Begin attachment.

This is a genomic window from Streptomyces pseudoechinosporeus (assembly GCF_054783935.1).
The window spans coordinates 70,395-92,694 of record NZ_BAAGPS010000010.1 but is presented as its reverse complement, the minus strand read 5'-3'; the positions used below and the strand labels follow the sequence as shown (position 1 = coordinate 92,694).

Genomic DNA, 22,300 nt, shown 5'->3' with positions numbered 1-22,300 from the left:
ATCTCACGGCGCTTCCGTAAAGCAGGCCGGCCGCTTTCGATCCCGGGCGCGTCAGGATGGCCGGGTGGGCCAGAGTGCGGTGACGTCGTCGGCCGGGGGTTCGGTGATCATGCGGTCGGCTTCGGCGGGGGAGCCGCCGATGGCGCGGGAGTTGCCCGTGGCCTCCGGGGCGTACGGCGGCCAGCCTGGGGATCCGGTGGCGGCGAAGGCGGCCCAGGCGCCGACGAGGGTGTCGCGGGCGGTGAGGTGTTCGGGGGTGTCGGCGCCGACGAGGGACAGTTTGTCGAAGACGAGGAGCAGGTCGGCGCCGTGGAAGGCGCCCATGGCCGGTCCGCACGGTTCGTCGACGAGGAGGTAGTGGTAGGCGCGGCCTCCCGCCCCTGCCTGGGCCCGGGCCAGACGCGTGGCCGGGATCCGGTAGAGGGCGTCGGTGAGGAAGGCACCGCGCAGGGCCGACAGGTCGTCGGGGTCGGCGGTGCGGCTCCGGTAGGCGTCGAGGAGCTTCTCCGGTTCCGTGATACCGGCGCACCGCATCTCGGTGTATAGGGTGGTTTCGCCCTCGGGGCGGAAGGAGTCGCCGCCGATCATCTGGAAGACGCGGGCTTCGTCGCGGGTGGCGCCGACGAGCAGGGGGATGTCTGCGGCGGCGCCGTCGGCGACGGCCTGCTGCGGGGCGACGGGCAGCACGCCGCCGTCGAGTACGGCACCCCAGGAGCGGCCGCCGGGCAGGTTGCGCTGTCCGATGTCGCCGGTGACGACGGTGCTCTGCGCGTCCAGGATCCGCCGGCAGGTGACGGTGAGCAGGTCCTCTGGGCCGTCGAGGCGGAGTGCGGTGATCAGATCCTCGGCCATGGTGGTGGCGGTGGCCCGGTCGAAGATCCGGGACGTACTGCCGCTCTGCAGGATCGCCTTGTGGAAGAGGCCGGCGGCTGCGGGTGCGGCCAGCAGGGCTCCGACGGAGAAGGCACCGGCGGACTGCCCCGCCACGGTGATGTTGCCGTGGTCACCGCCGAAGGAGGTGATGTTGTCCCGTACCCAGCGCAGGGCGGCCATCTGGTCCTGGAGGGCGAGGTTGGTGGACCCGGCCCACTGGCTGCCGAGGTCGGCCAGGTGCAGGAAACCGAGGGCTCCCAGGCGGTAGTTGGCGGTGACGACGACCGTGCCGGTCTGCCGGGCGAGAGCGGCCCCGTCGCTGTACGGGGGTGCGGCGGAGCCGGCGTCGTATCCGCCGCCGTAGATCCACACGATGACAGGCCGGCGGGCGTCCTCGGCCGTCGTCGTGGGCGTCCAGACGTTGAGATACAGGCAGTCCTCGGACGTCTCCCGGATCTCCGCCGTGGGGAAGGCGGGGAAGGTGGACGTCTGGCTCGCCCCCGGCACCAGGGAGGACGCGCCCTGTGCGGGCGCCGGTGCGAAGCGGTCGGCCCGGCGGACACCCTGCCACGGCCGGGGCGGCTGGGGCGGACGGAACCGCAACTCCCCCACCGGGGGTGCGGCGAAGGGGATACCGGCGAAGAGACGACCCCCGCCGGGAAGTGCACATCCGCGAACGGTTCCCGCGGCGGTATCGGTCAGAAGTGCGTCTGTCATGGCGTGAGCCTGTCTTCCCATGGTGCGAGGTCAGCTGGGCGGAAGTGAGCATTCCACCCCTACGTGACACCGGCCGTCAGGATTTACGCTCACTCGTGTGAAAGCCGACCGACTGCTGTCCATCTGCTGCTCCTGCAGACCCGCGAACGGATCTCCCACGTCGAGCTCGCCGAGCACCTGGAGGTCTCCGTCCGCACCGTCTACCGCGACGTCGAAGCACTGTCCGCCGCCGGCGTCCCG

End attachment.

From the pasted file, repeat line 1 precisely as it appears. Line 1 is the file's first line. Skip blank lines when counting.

This is a genomic window from Streptomyces pseudoechinosporeus (assembly GCF_054783935.1).